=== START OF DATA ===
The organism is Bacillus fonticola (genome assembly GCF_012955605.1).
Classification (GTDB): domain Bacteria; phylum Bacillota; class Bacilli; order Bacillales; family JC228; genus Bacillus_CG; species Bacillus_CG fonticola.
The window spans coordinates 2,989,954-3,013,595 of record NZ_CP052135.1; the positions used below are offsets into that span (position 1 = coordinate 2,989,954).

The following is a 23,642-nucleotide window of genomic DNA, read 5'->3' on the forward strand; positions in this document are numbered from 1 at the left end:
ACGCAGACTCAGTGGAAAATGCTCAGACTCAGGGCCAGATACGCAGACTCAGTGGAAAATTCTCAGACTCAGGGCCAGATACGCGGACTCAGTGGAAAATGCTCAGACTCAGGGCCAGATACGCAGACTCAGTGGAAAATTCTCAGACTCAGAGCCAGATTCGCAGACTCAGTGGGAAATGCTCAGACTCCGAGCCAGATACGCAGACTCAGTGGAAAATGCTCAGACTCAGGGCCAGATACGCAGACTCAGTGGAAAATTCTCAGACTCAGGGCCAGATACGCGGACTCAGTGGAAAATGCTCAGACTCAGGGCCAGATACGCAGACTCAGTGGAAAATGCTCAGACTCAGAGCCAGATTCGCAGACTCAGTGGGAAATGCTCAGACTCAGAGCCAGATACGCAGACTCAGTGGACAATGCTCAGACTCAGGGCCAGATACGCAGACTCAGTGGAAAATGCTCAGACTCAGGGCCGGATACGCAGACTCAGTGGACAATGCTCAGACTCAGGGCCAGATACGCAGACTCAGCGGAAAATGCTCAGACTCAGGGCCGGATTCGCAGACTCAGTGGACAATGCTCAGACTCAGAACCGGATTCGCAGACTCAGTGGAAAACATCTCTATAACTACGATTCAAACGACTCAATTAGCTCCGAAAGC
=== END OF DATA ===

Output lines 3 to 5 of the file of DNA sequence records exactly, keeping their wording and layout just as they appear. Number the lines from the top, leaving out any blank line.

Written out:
The window spans coordinates 2,989,954-3,013,595 of record NZ_CP052135.1; the positions used below are offsets into that span (position 1 = coordinate 2,989,954).

The following is a 23,642-nucleotide window of genomic DNA, read 5'->3' on the forward strand; positions in this document are numbered from 1 at the left end:
ACGCAGACTCAGTGGAAAATGCTCAGACTCAGGGCCAGATACGCAGACTCAGTGGAAAATTCTCAGACTCAGGGCCAGATACGCGGACTCAGTGGAAAATGCTCAGACTCAGGGCCAGATACGCAGACTCAGTGGAAAATTCTCAGACTCAGAGCCAGATTCGCAGACTCAGTGGGAAATGCTCAGACTCCGAGCCAGATACGCAGACTCAGTGGAAAATGCTCAGACTCAGGGCCAGATACGCAGACTCAGTGGAAAATTCTCAGACTCAGGGCCAGATACGCGGACTCAGTGGAAAATGCTCAGACTCAGGGCCAGATACGCAGACTCAGTGGAAAATGCTCAGACTCAGAGCCAGATTCGCAGACTCAGTGGGAAATGCTCAGACTCAGAGCCAGATACGCAGACTCAGTGGACAATGCTCAGACTCAGGGCCAGATACGCAGACTCAGTGGAAAATGCTCAGACTCAGGGCCGGATACGCAGACTCAGTGGACAATGCTCAGACTCAGGGCCAGATACGCAGACTCAGCGGAAAATGCTCAGACTCAGGGCCGGATTCGCAGACTCAGTGGACAATGCTCAGACTCAGAACCGGATTCGCAGACTCAGTGGAAAACATCTCTATAACTACGATTCAAACGACTCAATTAGCTCCGAAAGC